In the first 14 days since we launched our falcon webcam for 2012, we have attracted almost 30,000 unique visitors from 61 different countries. Unsurprisingly, most visitors are from the UK (94.45%) around half of which (46.58%) are from the Nottingham region.
As a Nottingham lad, for me the great thing about this project is that we can watch these amazing birds raise their family right in the middle of a city centre which we know so well. It’s intriguing to think that while people do their shopping or go for a meal in the nearby restaurants, there is a completely different circle of life happening a hundred foot or so above our heads.
The sheer range of visitors we have seen from other countries prompted me to wonder what kind of birdlife can be found in their parts of the world. The peregrine falcon is the world’s most widespread bird of prey and can be found nearly everywhere on earth except the extreme polar regions, very high mountains, and most tropical rainforests (the only major ice-free landmass from which it is entirely absent is New Zealand). But there are a lot of other birds out there in our viewers own countries which are unique to their environments.
The biggest non-UK portion of our visitors for the first two weeks has come from our neighbours in the USA (1.54%). America’s national bird and symbol is the Bald Eagle, a bird of prey found mainly in the northern states. It’s significantly bigger than our peregrine falcons, with a body length of 70–102cm and a wingspan typically between 1.8-2.3m. By comparison, the peregrine falcon usually has a body length of 34-58 centimetres and a wingspan of 80-120 centimetres – we think ours are around 40-45cm in length.
Unlike our falcons (who feed almost exclusively on medium-sized birds) the diet of this eagle is usually fish, trout and salmon. It’s nowhere near as fast either, only managing to reach speeds of around 35–43mph when gliding and flapping, compared to the peregrines which can reach over 200mph during their characteristic hunting stoop.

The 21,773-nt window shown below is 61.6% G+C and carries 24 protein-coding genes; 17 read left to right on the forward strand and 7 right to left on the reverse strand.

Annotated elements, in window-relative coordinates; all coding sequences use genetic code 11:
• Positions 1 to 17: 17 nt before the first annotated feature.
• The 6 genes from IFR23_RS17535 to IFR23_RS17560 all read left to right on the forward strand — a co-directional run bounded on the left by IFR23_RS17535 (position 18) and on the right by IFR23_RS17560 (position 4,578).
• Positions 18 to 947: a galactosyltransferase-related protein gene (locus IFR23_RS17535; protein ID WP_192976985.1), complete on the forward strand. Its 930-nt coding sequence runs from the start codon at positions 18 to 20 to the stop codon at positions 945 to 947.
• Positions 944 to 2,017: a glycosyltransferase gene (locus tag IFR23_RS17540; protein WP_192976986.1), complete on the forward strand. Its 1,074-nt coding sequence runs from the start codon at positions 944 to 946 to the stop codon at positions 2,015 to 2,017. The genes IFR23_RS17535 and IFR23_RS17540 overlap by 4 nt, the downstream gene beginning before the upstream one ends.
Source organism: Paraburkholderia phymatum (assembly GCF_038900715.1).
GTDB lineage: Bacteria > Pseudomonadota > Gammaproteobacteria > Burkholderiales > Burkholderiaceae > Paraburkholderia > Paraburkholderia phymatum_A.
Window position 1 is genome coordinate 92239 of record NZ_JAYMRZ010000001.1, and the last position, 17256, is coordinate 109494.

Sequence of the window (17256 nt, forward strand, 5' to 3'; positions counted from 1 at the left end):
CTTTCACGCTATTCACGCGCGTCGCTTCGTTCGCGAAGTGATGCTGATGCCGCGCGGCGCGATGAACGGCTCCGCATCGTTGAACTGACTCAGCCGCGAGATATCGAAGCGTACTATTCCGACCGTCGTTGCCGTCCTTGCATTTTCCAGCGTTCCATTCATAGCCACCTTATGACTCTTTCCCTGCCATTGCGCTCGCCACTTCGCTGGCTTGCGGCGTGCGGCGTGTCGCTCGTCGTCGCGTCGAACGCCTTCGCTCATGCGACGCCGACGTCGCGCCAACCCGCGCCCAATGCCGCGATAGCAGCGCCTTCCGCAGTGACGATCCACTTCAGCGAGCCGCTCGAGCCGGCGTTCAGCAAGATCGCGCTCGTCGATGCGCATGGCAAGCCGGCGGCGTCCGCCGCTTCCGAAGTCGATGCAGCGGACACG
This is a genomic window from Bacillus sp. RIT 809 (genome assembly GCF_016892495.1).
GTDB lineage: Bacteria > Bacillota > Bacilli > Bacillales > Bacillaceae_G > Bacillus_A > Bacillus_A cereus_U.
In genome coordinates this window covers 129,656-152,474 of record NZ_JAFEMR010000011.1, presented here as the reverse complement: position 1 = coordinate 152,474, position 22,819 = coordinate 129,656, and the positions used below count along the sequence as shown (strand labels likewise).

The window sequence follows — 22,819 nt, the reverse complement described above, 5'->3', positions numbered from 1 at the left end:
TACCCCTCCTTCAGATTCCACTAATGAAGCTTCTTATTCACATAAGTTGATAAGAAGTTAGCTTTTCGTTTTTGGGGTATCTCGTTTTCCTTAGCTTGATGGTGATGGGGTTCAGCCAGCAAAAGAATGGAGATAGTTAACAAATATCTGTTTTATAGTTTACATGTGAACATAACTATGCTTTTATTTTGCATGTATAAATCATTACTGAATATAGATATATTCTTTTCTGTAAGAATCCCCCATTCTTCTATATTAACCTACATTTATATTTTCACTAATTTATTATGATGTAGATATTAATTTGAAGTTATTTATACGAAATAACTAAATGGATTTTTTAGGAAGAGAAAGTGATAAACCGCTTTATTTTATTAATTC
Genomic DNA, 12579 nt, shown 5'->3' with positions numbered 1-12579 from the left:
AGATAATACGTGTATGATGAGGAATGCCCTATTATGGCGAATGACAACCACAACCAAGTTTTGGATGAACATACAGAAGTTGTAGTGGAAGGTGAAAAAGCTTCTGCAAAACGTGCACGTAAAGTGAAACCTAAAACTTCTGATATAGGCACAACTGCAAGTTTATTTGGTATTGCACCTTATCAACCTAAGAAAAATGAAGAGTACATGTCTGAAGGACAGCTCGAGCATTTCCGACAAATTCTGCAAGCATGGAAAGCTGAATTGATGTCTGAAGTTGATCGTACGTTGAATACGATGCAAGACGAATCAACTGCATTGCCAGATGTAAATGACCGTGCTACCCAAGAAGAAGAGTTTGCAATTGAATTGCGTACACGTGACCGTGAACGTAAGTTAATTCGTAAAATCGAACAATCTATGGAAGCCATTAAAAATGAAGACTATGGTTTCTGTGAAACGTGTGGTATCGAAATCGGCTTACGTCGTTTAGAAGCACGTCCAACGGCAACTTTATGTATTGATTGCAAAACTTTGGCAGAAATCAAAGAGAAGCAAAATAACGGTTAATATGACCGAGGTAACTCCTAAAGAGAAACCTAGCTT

Moving across the South Atlantic ocean, a small portion of our traffic (0.03%) has come from South Africa, which is famously home to the Marabou Stork. This is a large wading bird which can be found in both wet and arid habitats, often near human habitation. It is nicknamed the ‘undertaker bird’ because of its cloak-like wings and skinny white legs. A relatively large bird, specimens can reach 152cm (over three times as big as our falcons). Unlike most storks, the Marabous fly with their necks retracted like a heron – but they are not known for their speed. Their feeding habits rely more on their guile and their diet is varied amongst scraps, carrion, fish, frogs, insects, eggs, small mammals and reptiles such as crocodile hatchlings and eggs. They have also been known to eat other smaller birds.
Australian visitors have accounted for 0.1% of our traffic so far and among their native birds is the Australian White Ibis. When I was visiting Brisbane a few years ago, I sat outside the Museum eating a sandwich and a flock of these descended upon me to scavenge for crumbs, like pigeons would in the Market Square. These birds are usually around 65–75cm long and to me look like something out of an Edgar Allen Poe novel, so you can imagine it caused me mild panic to be surrounded by a hungry flock of them (much to the amusement of the more street-wise locals). Although historically the Australian White Ibis were rare in urban areas, many have now immigrated into the major east coast cities and debate continues as to whether they should be considered as a pest or as a vulnerable species (though they are currently ranked as Least Concern on the ICUN red list).
The full list of 61 countries we’ve had visitors from is below. If you have any experiences of birdlife in those countries, or thoughts to share, please post them in the comments below – we’d love to hear them!
Isle of Man
United Arab Emirates
NTU Digital Marketing Team